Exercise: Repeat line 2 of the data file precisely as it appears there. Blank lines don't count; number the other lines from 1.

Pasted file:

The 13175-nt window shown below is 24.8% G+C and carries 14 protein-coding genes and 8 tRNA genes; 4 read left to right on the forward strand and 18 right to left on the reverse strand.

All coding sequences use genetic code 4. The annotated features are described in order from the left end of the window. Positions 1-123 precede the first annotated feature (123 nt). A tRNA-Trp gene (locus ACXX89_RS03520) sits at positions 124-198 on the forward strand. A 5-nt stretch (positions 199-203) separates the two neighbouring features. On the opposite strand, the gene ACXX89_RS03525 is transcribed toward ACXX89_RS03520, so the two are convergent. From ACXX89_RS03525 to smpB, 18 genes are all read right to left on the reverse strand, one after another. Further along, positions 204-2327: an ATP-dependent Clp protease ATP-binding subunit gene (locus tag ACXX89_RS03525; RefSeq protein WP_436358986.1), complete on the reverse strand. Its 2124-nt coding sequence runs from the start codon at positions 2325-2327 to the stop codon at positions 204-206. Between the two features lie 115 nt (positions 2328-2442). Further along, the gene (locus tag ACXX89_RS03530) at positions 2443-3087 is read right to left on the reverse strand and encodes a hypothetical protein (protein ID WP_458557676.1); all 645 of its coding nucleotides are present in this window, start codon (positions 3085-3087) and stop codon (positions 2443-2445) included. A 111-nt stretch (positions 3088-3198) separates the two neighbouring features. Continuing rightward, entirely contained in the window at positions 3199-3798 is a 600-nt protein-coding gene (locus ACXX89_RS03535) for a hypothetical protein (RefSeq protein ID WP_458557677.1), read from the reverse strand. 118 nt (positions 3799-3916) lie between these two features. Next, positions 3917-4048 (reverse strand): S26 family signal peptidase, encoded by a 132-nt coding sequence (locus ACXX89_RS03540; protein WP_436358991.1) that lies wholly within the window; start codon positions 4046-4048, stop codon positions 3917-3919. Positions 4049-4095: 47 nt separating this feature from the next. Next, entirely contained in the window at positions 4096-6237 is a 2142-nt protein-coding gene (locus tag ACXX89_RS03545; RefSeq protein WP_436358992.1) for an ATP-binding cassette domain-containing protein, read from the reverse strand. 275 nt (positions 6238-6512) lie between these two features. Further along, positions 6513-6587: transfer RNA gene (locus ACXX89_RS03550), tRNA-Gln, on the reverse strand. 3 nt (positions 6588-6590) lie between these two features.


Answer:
All coding sequences use genetic code 4. The annotated features are described in order from the left end of the window. Positions 1-123 precede the first annotated feature (123 nt). A tRNA-Trp gene (locus ACXX89_RS03520) sits at positions 124-198 on the forward strand. A 5-nt stretch (positions 199-203) separates the two neighbouring features. On the opposite strand, the gene ACXX89_RS03525 is transcribed toward ACXX89_RS03520, so the two are convergent. From ACXX89_RS03525 to smpB, 18 genes are all read right to left on the reverse strand, one after another. Further along, positions 204-2327: an ATP-dependent Clp protease ATP-binding subunit gene (locus tag ACXX89_RS03525; RefSeq protein WP_436358986.1), complete on the reverse strand. Its 2124-nt coding sequence runs from the start codon at positions 2325-2327 to the stop codon at positions 204-206. Between the two features lie 115 nt (positions 2328-2442). Further along, the gene (locus tag ACXX89_RS03530) at positions 2443-3087 is read right to left on the reverse strand and encodes a hypothetical protein (protein ID WP_458557676.1); all 645 of its coding nucleotides are present in this window, start codon (positions 3085-3087) and stop codon (positions 2443-2445) included. A 111-nt stretch (positions 3088-3198) separates the two neighbouring features. Continuing rightward, entirely contained in the window at positions 3199-3798 is a 600-nt protein-coding gene (locus ACXX89_RS03535) for a hypothetical protein (RefSeq protein ID WP_458557677.1), read from the reverse strand. 118 nt (positions 3799-3916) lie between these two features. Next, positions 3917-4048 (reverse strand): S26 family signal peptidase, encoded by a 132-nt coding sequence (locus ACXX89_RS03540; protein WP_436358991.1) that lies wholly within the window; start codon positions 4046-4048, stop codon positions 3917-3919. Positions 4049-4095: 47 nt separating this feature from the next. Next, entirely contained in the window at positions 4096-6237 is a 2142-nt protein-coding gene (locus tag ACXX89_RS03545; RefSeq protein WP_436358992.1) for an ATP-binding cassette domain-containing protein, read from the reverse strand. 275 nt (positions 6238-6512) lie between these two features. Further along, positions 6513-6587: transfer RNA gene (locus ACXX89_RS03550), tRNA-Gln, on the reverse strand. 3 nt (positions 6588-6590) lie between these two features.